it would not allow you to unroll the nested loops over n, if we took an
implementation of "+" as an example. It becomes much, much worse for
multiplication. I doubt it were a realistic goal to have it generic over n,
you will need a more powerful preprocessor than templates.

>>> And further, is there any language which is
>>> _truly_ better (regarding code maintainability, readability and
>>> developing ease) than C++ and as overhead-free as it?
>> Maintainability, readability and developing ease are sufficiently dependent
>> on *not* using things like C++ templates. Even more variadic templates!
> Could you elaborate on that? I do not agree and I do have lots of
> experience in writing and maintaining template code in C++. They are
> as easy to read, maintain and develop as any C++ code, or should I say
> as difficult?

Honestly, you are the first I met who considered templates easy to read and
maintain. So I am not really prepared to argue. It is like someone said
that warm beer is great. How do you test a template class? How do you make
it work for Borland C++, MSVC 3, 5, 8, 10 and gcc? When you get an error
message whom do you ask what's wrong?

>> Note that for numeric applications templates do not help much. Consider the
>> following problem. Let you have to implement some mathematical function of
>> known algorithm and put it into a library. That latter is not possible with
>> templates anyway is beside the point.
> You seem to imply that templated code cannot be part of a library, but
> it definitely can. Just consider the possibility of distributing the
> source, which is what I wish to do. STL does just that.

So, how are you going to test it? We have to maintain our own template
library. It is 10 years old, and errors keep on coming because the number
of combinations needed to check is impossible to cover. So the maintenance
looks like: change the code and commit. If someone gets a problem upon
instantiation let us know. BTW, Ada geneircs are much better, because of
their contracts, they are compiled in true sense of this word.

> Even if you do
> not want to go open source, it is easier to write the code once and
> instantiate it for every type your users are supposed to use, maybe
> wrapped within some overloaded function.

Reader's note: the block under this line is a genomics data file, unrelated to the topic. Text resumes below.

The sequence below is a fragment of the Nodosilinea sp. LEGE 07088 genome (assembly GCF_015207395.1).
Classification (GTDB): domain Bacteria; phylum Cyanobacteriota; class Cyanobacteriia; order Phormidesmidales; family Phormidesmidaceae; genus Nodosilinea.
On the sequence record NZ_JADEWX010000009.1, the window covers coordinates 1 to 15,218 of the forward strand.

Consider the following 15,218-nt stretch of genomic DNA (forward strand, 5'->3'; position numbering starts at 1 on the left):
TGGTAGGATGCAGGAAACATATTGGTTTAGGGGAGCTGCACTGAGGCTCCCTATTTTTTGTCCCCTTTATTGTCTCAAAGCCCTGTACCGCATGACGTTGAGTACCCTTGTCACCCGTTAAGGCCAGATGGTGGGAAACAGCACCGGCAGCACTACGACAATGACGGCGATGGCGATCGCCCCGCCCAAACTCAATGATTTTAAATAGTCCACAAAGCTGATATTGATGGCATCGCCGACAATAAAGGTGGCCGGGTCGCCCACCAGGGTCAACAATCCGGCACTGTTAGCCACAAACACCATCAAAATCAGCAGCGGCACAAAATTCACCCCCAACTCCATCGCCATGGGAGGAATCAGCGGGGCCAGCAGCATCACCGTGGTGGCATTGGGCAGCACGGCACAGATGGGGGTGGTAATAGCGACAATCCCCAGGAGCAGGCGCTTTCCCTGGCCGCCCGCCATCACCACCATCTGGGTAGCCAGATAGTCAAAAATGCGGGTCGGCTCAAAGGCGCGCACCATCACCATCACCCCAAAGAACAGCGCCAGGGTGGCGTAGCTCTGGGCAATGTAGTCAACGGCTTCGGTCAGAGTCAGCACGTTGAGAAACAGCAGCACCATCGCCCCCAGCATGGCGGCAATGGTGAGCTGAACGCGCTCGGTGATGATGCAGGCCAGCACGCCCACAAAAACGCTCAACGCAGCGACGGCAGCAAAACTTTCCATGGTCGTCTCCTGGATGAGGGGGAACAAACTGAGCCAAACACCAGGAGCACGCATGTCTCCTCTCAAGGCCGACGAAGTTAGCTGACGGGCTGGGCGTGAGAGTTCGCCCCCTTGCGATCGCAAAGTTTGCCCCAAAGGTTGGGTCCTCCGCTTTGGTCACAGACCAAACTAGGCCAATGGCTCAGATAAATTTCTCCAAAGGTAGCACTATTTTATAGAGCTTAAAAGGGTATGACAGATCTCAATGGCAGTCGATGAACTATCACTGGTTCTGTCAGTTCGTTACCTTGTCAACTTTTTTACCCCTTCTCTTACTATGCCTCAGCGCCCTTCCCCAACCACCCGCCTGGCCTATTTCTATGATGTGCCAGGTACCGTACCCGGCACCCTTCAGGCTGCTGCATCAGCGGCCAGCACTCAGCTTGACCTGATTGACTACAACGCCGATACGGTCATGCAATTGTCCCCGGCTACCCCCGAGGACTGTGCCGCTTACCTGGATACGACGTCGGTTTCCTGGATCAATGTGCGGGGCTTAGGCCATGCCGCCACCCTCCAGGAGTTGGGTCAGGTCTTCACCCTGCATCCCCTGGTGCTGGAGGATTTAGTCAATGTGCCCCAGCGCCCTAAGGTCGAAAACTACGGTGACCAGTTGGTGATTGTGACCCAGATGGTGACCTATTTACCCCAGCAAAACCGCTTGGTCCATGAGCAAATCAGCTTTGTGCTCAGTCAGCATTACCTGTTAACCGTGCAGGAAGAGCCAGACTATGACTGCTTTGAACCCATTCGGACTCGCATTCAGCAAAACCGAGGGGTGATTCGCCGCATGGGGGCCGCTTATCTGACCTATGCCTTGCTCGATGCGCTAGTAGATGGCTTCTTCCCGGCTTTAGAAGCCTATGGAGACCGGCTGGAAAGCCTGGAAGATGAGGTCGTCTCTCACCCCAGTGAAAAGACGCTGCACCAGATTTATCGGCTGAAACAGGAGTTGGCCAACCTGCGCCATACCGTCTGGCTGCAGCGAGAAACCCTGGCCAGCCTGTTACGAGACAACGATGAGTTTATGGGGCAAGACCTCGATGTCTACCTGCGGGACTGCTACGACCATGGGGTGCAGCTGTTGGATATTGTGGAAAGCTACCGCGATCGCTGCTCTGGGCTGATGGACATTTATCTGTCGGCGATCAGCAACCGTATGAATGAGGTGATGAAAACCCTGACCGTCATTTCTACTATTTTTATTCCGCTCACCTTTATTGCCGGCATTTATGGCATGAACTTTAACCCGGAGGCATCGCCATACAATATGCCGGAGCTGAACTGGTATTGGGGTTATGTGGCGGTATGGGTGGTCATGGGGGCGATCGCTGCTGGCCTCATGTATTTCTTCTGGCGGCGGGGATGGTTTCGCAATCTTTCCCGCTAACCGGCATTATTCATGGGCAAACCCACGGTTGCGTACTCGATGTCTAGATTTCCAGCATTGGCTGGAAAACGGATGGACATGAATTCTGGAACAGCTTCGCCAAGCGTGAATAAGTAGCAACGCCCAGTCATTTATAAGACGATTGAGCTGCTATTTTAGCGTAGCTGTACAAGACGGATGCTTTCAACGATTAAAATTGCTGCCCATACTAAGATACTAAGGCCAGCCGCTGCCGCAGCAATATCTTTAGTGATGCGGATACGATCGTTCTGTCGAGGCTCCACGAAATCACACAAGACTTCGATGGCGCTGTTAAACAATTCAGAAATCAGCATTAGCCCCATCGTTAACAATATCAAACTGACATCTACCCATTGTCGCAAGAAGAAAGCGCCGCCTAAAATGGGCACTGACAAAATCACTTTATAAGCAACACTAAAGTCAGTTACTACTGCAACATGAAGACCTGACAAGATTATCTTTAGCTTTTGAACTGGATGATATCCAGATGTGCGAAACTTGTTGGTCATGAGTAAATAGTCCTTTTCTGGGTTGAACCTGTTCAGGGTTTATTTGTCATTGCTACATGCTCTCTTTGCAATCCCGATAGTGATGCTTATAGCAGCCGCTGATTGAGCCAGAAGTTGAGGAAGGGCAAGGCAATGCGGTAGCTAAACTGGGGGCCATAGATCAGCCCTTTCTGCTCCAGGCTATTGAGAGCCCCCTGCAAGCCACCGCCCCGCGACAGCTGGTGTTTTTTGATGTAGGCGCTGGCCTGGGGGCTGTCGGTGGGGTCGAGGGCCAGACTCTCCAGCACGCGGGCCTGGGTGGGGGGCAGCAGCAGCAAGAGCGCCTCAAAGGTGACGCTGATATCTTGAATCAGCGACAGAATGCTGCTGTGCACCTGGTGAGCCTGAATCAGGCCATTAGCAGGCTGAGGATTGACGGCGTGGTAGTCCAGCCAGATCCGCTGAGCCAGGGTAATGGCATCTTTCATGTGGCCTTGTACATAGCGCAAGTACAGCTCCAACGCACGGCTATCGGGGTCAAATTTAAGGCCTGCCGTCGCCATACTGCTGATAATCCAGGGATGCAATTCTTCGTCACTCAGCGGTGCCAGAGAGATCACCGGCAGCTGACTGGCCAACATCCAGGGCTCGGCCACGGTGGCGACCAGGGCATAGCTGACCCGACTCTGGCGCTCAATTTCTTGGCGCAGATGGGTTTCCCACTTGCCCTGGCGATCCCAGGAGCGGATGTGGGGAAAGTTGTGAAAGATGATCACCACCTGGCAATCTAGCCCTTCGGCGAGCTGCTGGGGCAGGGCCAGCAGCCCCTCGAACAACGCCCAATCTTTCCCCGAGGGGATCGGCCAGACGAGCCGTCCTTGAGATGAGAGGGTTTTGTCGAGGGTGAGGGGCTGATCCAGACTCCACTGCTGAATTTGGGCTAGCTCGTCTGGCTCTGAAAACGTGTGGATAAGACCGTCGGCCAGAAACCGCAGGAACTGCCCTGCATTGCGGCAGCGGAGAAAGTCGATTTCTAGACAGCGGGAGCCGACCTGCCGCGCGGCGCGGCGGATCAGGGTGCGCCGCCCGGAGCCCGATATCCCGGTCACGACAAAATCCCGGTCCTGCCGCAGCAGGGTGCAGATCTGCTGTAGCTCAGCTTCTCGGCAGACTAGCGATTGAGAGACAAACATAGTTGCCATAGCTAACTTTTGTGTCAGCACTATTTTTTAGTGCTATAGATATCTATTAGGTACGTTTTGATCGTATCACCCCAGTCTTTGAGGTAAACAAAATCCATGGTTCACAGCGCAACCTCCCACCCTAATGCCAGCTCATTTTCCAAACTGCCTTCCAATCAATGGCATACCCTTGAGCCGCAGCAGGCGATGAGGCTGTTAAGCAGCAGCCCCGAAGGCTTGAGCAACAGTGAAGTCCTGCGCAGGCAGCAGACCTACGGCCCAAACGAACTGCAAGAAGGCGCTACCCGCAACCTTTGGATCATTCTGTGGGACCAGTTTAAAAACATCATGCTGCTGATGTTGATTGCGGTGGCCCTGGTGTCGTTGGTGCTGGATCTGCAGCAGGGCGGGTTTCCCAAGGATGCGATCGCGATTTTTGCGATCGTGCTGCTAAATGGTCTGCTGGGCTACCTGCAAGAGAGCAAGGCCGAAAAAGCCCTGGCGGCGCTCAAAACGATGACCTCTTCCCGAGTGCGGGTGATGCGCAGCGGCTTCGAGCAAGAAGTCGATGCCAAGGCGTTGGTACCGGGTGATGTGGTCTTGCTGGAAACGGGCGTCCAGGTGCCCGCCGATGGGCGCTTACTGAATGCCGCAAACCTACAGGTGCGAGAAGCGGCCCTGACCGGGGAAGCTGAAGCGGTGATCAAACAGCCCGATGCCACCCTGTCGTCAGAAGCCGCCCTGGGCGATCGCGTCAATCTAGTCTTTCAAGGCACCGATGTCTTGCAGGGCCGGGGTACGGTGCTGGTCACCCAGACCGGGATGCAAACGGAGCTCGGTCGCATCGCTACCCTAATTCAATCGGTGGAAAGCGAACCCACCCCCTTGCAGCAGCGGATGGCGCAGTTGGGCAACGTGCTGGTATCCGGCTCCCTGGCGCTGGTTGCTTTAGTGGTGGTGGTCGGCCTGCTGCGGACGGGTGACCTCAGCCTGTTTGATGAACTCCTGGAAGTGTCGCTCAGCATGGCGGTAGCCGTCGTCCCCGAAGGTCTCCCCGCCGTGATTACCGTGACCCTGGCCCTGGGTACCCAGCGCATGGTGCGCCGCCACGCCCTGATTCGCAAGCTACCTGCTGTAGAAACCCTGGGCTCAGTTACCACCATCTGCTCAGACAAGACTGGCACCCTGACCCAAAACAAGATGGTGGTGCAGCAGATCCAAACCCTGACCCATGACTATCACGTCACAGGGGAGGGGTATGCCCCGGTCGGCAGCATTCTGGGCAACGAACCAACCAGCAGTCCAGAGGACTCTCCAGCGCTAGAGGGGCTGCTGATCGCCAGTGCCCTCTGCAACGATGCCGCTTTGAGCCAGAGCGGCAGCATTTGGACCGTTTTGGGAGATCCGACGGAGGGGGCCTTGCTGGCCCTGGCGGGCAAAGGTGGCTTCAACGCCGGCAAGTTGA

We were talking about a n-D matrix package. You suggest to instantiate it
for each possible combination of types for each n? (:-))

> It sounds like a
> good idea, specially if things like that could be done for user
> defined types, i.e., if I can define my own type that "is digits <>".

Yes you can. E.g.:

type My_Float is digits 8 range -1.0E10..1.0E10;

Dmitry A. Kazakov
From: Robert A Duff on
"Yannick Duch�ne (Hibou57)" <yannick_duchene(a)> writes:

> Le Tue, 10 Aug 2010 17:01:10 +0200, Robert A Duff
> <bobduff(a)> a �crit:
>> No, Ada generics work the same way as C++ templates -- the typical
>> implementation is that each instance gets a separate copy of
>> the code
> I wonder If I've understood you correctly. It seems Ada use code sharing
> (which is the reason of some restriction on formal parameters). Code
> duplication is the C++'s template way, not the Ada's generic package
> way. Or am I mistaken somewhere ?

Most Ada compilers, including GNAT, use code duplication. Some Ada
compilers support code-sharing for instance bodies, either in some
cases, or in all cases.

I don't know of any C++ compilers that support sharing of template

Code sharing is hard in Ada. It is substantially harder in C++,
I think. But note that I am not a C++ compiler expert!

- Bob
From: Randy Brukardt on
"Elias Salom�o Helou Neto" <eshneto(a)> wrote in message
> Yes, I know that. I am, however, writing code within that 1% of
> applications that would be tremendously affected if there is no way to
> access arrays with no range checking. So I am asking very precisely: